cakefairy03 Posted 10 Mar 2010 , 4:44pm
post #1 of

I was looking at buying a celboard to make it a little easier to make my flowers and such. But they are kinda expensive. Anybody use a substitute? TIA!

21 replies
dsilvest Posted 10 Mar 2010 , 5:04pm
post #2 of

Mouse pad

Sugarflowers Posted 10 Mar 2010 , 5:23pm
post #3 of

Are you talking about the hard plastic cel board or the cel pad for softening petals?

I have a great non-stick cutting board that I use all the time for cutting out flowers. I got it at Bed, Bath, and Beyond. I think Target also has them. It was about $7.

For cel pads, I buy the fun foam door hangers from the craft store and use those. They have very tiny holes so they don't leave much of a texture on the back of the gumpaste. They can be washed in the top rack of the dishwasher. They are also great to use when you have several different projects going and need to have a quick, portable drying place for gumpaste figures.

HTH

Michele

MBHazel Posted 10 Mar 2010 , 5:42pm
post #4 of

Placemat. I like the "jelly" type vinyl.

TexasSugar Posted 10 Mar 2010 , 6:19pm
post #5 of

You can roll the gumpaste out on alot of things. The pro to the cell board is that on one side they have groves and holes. The groves make thicker areas for you to use to slide your wire into the petal. They aren't a must but they are nice.

I have the smaller board, and I would say if I had to do it again if I was spending the money I'd get the bigger one.

Bettycrockermommy Posted 10 Mar 2010 , 6:19pm
post #6 of
Quote:
Originally Posted by Sugarflowers



For cel pads, I buy the fun foam door hangers from the craft store and use those. They have very tiny holes so they don't leave much of a texture on the back of the gumpaste. They can be washed in the top rack of the dishwasher. They are also great to use when you have several different projects going and need to have a quick, portable drying place for gumpaste figures.

HTH

Michele




This is a great idea! My cel pads are always getting warped.

cakefairy03 Posted 11 Mar 2010 , 1:04am
post #7 of

Thanks for the replies. I guess I should've explained better. I mean the hard celboard with the grooves to make the leaves and such, where you would insert the wire. Hope that says it better. SO, anyone use an alternative to that? Thanks again!

MBHazel Posted 11 Mar 2010 , 1:13am
post #8 of

I took a class once where the instructor (pretty sure it was Elizabeth Parvu) took a tiny bit of gumpaste / fondant and twirled it up on the wire (about the length on the petal or leaf) between her thumb and finger and then placed it to the back of the freshly cut leaf/petal and then would press with the veiner and perfectly attached wires. I find it to be more efffective then the celboard process.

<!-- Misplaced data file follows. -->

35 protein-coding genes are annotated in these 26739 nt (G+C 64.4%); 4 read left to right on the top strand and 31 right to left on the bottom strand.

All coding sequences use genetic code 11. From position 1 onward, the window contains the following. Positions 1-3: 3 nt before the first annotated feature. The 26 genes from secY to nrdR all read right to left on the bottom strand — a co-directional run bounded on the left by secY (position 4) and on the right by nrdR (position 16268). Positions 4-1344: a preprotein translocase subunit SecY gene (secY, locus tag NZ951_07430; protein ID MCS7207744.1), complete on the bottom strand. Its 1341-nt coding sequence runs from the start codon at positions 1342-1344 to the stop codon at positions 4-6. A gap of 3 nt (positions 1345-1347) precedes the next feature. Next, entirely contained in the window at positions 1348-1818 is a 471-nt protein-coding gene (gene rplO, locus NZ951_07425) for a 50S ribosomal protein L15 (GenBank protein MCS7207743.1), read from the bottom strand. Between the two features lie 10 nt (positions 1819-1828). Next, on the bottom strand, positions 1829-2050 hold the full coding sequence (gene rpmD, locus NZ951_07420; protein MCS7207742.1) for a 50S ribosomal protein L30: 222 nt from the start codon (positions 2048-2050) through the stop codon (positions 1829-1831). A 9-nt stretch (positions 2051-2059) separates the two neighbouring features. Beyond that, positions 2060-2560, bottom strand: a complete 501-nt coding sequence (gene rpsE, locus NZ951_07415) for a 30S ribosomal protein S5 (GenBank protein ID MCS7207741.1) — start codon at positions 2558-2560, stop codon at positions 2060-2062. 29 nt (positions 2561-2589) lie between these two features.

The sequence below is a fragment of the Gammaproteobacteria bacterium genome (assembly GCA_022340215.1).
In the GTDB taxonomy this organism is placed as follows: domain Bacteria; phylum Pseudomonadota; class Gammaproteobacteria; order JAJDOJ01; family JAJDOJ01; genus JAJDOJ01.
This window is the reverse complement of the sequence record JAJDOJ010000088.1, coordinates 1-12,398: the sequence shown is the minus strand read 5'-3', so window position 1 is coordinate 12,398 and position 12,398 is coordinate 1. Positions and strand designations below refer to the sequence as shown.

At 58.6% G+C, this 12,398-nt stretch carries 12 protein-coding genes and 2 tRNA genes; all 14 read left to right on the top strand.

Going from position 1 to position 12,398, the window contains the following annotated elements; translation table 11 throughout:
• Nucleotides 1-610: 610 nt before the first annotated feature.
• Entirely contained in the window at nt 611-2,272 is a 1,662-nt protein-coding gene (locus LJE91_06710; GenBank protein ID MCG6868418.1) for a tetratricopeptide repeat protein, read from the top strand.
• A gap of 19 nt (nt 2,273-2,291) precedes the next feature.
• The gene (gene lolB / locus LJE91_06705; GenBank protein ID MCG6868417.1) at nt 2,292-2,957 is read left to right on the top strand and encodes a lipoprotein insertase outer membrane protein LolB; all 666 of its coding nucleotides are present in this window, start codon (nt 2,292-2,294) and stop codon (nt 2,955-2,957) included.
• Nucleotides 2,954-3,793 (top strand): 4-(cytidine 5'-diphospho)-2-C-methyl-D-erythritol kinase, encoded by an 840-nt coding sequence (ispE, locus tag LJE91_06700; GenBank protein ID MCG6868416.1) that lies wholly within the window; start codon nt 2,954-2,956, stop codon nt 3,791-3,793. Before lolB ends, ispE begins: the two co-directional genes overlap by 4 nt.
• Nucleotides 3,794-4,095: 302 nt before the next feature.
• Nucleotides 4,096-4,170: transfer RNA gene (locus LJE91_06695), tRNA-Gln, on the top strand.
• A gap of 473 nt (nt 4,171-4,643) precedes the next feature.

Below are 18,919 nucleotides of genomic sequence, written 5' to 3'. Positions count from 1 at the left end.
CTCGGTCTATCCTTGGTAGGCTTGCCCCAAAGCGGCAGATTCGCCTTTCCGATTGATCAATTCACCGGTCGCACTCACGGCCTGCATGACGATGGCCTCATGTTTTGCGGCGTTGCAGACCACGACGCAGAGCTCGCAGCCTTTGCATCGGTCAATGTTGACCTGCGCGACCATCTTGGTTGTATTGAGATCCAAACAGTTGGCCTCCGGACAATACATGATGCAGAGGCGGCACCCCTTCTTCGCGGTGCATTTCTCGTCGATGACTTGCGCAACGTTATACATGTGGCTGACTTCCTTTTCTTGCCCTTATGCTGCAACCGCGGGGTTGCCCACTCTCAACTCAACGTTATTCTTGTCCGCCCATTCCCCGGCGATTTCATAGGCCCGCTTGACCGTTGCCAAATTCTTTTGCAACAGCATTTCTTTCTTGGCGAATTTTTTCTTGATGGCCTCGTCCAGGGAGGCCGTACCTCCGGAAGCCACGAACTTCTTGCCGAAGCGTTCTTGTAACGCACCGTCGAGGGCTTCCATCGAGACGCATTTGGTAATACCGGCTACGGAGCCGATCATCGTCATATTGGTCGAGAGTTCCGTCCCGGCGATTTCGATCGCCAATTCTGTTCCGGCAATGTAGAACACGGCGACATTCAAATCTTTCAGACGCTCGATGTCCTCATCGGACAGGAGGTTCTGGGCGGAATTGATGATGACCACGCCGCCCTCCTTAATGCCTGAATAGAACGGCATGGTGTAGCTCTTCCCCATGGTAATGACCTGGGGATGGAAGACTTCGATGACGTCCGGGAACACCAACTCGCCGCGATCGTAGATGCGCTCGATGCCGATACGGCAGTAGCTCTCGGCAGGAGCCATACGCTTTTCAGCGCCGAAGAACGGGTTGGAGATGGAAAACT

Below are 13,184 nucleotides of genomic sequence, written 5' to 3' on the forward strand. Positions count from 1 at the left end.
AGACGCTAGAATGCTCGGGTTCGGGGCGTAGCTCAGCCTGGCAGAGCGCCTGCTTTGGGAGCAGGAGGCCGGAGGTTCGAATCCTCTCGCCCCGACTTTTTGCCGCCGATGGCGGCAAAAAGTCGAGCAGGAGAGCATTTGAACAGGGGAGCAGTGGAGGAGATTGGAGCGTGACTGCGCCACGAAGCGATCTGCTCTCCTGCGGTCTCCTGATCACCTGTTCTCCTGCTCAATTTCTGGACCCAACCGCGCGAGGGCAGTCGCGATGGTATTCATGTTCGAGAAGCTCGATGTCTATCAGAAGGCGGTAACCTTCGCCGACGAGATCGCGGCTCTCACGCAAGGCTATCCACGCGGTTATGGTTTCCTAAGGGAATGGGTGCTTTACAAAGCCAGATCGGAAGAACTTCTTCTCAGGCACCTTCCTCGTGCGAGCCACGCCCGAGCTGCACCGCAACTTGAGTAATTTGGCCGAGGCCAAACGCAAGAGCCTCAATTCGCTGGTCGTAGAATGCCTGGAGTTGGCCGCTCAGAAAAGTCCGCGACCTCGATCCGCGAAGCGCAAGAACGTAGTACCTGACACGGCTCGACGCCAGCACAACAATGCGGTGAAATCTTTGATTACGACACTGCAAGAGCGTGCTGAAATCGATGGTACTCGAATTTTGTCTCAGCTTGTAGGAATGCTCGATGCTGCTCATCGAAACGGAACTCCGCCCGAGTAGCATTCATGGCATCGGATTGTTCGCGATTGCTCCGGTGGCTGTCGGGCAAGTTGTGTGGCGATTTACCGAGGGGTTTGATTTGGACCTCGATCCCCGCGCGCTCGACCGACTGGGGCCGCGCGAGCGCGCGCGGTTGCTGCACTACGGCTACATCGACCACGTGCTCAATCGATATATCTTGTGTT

cakefairy03 Posted 11 Mar 2010 , 1:20am
post #9 of

Thanks MBHazel! I will have to try that!

Sugarflowers Posted 11 Mar 2010 , 3:29am
Quote:
Originally Posted by MBHazel

I took a class once where the instructor (pretty sure it was Elizabeth Parvu) took a tiny bit of gumpaste / fondant and twirled it up on the wire (about the length on the petal or leaf) between her thumb and finger and then placed it to the back of the freshly cut leaf/petal and then would press with the veiner and perfectly attached wires. I find it to be more efffective then the celboard process.




This is called the twiddling method and I love it too.

Michele

FACSlady Posted 13 Mar 2010 , 3:06pm

I can't quite visualize the twiddling method. Do you know of any tutorials for it?

cakefairy03 Posted 13 Mar 2010 , 6:06pm

I was wondering the same thing about the tutorials. I googled it but couldn't come up with anything. Is it used with the two piece hard veiners? Because I only have the softer silicone ones, and I think it wouldn't press the gumpaste together well enough. Any one else want to explain this with a little more details? TIA!

dalis4joe Posted 13 Mar 2010 , 7:54pm
Quote:
Originally Posted by TexasSugar

You can roll the gumpaste out on alot of things. The pro to the cell board is that on one side they have groves and holes. The groves make thicker areas for you to use to slide your wire into the petal. They aren't a must but they are nice.

I have the smaller board, and I would say if I had to do it again if I was spending the money I'd get the bigger one.




I agree with you 100% if I could do it over, I'd gotten the bigger one hands down... but I have the small one and I am not about to get another one (for now anyways lol)